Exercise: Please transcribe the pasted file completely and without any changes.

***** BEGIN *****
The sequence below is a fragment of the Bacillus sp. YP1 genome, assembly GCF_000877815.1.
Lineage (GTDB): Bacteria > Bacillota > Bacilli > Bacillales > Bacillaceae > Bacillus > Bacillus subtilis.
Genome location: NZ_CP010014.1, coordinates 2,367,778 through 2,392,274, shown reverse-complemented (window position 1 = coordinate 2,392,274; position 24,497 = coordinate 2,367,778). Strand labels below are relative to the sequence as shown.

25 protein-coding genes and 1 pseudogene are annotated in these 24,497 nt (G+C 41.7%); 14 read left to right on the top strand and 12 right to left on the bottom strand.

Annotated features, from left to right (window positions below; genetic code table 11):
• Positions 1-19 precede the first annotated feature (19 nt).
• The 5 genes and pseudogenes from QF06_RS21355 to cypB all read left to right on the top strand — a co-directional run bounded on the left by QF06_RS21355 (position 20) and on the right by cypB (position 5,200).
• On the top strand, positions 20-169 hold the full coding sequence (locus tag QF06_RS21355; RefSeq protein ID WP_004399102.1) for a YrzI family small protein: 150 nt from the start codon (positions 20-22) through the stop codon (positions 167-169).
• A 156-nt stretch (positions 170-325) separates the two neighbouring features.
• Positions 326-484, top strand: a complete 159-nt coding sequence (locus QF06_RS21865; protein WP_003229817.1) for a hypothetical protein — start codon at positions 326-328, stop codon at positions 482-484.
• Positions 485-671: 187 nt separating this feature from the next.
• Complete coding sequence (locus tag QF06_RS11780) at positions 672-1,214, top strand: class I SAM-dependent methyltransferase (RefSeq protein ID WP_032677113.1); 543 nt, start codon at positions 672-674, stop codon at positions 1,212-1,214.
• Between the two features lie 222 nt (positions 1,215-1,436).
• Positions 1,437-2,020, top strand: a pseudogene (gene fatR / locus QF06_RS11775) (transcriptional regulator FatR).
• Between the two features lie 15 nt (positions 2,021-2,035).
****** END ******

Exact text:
The sequence below is a fragment of the Bacillus sp. YP1 genome, assembly GCF_000877815.1.
Lineage (GTDB): Bacteria > Bacillota > Bacilli > Bacillales > Bacillaceae > Bacillus > Bacillus subtilis.
Genome location: NZ_CP010014.1, coordinates 2,367,778 through 2,392,274, shown reverse-complemented (window position 1 = coordinate 2,392,274; position 24,497 = coordinate 2,367,778). Strand labels below are relative to the sequence as shown.

25 protein-coding genes and 1 pseudogene are annotated in these 24,497 nt (G+C 41.7%); 14 read left to right on the top strand and 12 right to left on the bottom strand.

Annotated features, from left to right (window positions below; genetic code table 11):
• Positions 1-19 precede the first annotated feature (19 nt).
• The 5 genes and pseudogenes from QF06_RS21355 to cypB all read left to right on the top strand — a co-directional run bounded on the left by QF06_RS21355 (position 20) and on the right by cypB (position 5,200).
• On the top strand, positions 20-169 hold the full coding sequence (locus tag QF06_RS21355; RefSeq protein ID WP_004399102.1) for a YrzI family small protein: 150 nt from the start codon (positions 20-22) through the stop codon (positions 167-169).
• A 156-nt stretch (positions 170-325) separates the two neighbouring features.
• Positions 326-484, top strand: a complete 159-nt coding sequence (locus QF06_RS21865; protein WP_003229817.1) for a hypothetical protein — start codon at positions 326-328, stop codon at positions 482-484.
• Positions 485-671: 187 nt separating this feature from the next.
• Complete coding sequence (locus tag QF06_RS11780) at positions 672-1,214, top strand: class I SAM-dependent methyltransferase (RefSeq protein ID WP_032677113.1); 543 nt, start codon at positions 672-674, stop codon at positions 1,212-1,214.
• Between the two features lie 222 nt (positions 1,215-1,436).
• Positions 1,437-2,020, top strand: a pseudogene (gene fatR / locus QF06_RS11775) (transcriptional regulator FatR).
• Between the two features lie 15 nt (positions 2,021-2,035).